New York Times Wednesday September 16th, 1931 

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[pullquote]To Admiralty MOST IMMEDIATE…At 08.47 VALIANT… reported that there were only sufficient hands to keep steam for slow speed, and that she could not proceed at present.[/pullquote]



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HMS Valiant at anchor in the Cromarty Firth, Invergordon.

(photo courtesy of Invergordon Archive)







“Where Mutiny is accompanied by Violence, every Person subject to this Act who shall join therein shall suffer Death



These ominous words from Article 10 of the Naval Discipline Act of 1866 which remained  in effect until 1957. Hence, those serving in the fleet who participated in the Invergordon Mutiny theoretically put themselves in a position to suffer death. Being aware of this, the mutineers simply said they were on strike and were not in a state of mutiny. The Admiralty was careful not to use the word mutiny either. Thus a second type of mutiny came into being in an informal way which was known as “refusal of service.”

On September 15, 1931, mutiny broke out amongst the ratings aboard ships of the Royal Navy Atlantic Fleet – their main battle fleet (in World War One, this was known as the “Grand Fleet”). One can scarcely believe sailors on storied warships such as HMS Hood, HMS Nelson, HMS Valiant, HMS Rodney, and others refused orders to put to sea and yet, they did. The event caused panic at the highest levels of the British government and a bitter division in Parliament.

Several historians of the 1931 mutiny speculate that only the personal intervention of King George V kept the situation from deteriorating completely. The Admiralty debated bringing in Royal Marines with artillery from around the UK and opening fire on their own ships. (That this was discussed was kept secret at the time and the pages on this discussion are missing from the minute book of the Lords Commissioners of the Admiralty).

The cause of the mutiny – a dramatic cut in the wages of lower deck ratings, that is, those sailors below the rank of Petty Officer. The lower deck comprised a majority of a ship’s crew.

Sailors of the Royal Navy had last mutinied in 1797 at the fleet anchorages of Spithead and Nore. Because Great Britain was then at war with France, the Spithead and Nore mutinies caused the King and the Cabinet intense concern. The main grievance  was pay, the same as it would be for the Invergordon mutiny.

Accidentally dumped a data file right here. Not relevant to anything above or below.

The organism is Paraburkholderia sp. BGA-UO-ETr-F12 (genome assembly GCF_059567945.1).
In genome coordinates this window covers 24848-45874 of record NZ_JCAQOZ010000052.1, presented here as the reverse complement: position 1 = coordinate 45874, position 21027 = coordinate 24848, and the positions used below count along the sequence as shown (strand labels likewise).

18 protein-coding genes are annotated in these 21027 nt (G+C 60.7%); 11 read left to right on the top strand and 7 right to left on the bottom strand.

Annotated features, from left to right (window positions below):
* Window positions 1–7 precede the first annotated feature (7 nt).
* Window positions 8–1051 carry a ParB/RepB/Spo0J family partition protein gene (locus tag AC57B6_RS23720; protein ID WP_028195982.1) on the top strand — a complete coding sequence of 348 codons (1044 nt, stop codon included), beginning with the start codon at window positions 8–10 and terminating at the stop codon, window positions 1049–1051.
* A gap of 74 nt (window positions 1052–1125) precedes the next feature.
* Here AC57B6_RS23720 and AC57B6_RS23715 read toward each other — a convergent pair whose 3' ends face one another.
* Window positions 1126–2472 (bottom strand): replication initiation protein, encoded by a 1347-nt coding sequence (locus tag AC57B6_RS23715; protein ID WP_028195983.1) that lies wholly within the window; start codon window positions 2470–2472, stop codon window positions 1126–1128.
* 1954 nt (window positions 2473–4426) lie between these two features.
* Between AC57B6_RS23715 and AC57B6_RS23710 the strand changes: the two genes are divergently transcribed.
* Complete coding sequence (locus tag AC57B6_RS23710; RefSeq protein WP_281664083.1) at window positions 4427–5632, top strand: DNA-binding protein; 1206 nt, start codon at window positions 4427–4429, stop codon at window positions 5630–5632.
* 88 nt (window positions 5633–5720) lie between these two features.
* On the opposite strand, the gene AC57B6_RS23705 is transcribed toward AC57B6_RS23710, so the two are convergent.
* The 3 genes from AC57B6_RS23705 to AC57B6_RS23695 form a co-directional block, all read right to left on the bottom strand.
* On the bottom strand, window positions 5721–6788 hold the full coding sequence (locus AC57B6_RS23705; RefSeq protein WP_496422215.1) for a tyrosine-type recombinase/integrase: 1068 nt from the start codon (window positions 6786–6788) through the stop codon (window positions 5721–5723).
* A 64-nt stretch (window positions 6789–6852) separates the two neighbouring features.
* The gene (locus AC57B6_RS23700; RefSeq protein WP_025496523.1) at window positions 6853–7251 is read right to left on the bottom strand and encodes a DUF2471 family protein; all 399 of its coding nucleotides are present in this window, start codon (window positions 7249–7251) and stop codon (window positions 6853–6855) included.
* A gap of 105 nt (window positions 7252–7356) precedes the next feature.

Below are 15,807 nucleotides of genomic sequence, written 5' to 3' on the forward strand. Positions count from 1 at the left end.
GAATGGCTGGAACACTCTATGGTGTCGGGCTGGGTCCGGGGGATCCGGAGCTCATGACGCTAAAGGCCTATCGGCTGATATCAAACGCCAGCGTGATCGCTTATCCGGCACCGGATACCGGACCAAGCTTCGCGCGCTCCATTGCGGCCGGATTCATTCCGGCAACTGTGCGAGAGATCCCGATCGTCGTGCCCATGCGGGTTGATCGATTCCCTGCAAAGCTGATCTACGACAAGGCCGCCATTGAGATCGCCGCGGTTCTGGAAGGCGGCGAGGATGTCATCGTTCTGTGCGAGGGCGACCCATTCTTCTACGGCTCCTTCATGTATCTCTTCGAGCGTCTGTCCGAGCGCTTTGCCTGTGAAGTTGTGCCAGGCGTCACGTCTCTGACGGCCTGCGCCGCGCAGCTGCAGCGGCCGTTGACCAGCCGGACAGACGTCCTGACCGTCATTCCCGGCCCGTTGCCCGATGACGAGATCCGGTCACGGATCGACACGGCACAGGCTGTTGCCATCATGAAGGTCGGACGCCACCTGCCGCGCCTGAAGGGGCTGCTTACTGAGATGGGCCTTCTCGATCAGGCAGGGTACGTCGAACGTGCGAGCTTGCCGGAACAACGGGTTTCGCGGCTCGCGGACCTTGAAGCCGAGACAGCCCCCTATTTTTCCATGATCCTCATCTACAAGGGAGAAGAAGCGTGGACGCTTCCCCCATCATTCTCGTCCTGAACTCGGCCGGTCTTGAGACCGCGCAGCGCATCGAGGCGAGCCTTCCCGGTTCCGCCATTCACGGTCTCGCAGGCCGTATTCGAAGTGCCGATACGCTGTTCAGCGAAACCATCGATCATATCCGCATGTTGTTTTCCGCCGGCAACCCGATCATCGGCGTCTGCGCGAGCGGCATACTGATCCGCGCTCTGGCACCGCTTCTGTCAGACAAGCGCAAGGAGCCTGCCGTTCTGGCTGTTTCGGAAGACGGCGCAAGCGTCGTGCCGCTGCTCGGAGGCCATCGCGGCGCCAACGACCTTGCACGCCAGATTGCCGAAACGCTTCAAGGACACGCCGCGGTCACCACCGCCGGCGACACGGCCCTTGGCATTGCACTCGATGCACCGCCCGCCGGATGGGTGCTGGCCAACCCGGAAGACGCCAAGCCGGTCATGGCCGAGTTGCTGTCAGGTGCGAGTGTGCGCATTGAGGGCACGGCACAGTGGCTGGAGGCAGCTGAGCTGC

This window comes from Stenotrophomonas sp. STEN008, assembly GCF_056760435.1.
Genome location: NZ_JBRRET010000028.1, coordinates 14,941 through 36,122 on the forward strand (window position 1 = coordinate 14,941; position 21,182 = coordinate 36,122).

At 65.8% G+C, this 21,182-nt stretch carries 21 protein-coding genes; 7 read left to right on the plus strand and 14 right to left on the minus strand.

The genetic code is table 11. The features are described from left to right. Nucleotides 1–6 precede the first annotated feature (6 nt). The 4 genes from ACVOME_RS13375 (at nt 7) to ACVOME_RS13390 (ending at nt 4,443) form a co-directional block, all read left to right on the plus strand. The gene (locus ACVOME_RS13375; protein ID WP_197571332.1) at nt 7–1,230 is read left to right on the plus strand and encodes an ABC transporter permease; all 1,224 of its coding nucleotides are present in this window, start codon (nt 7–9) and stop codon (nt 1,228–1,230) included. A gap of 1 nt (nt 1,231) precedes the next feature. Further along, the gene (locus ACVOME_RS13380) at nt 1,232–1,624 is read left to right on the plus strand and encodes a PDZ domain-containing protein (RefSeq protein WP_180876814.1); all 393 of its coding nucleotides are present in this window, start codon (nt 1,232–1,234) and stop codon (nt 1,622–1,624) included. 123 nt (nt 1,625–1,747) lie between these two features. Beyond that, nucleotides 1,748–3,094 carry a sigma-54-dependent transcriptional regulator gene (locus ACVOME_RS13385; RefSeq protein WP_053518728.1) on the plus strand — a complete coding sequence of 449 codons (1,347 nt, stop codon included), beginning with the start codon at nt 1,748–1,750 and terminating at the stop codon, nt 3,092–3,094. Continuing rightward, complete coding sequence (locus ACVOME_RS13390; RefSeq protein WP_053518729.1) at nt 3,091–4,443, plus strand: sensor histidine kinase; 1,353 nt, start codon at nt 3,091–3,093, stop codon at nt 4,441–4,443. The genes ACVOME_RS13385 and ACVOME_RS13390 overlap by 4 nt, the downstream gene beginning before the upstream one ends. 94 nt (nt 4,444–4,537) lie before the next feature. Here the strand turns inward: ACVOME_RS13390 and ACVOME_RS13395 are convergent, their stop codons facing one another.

In the case of the Royal Navy in 1797, the amount of pay given to sailors had not changed since 1658 or 139 years. Prices of everyday items had remained stable for decades in England but as the era of the French wars began in the later 1700s, prices began to rise due to inflation. And kept rising. The men throughout the fleet suffered a dramatic loss in buying power. Because the sailors communicated during the mutiny by whistling, such action was subsequently banned in the Royal Navy.




Royal Navy battleship HMS Valiant, the first ship of the Atlantic Fleet at the Invergordon anchorage whose crew refused to obey orders to put to sea for maneuvers. On September 15, 1931, the sailors who had the upcoming watch, refused to leave their hammocks. HMS Valiant was a Queen Elizabeth Class battleship commissioned February 19, 1916. Main battery: eight 15 inch guns. She was scrapped in 1948.

(Photographed in late 1939, following modernization. U.S. Naval History and Heritage Command)

From a confidential report to Their Lordships of the Admiralty by Rear Admiral Tomkinson, who served as acting C-in-C Atlantic Fleet during the mutiny, since the Admiral in permanent command had taken ill and been sent to hospital ashore:

[pullquote]…At 08.47 VALIANT… reported that there were only sufficient hands to keep steam for slow speed, and that she could not proceed at present.[/pullquote]
HMS Valiant, photographed following her 1929-30 refit. She is carrying a Fairey III-F floatplane on her fantail catapult. This catapult was only carried during 1930-33.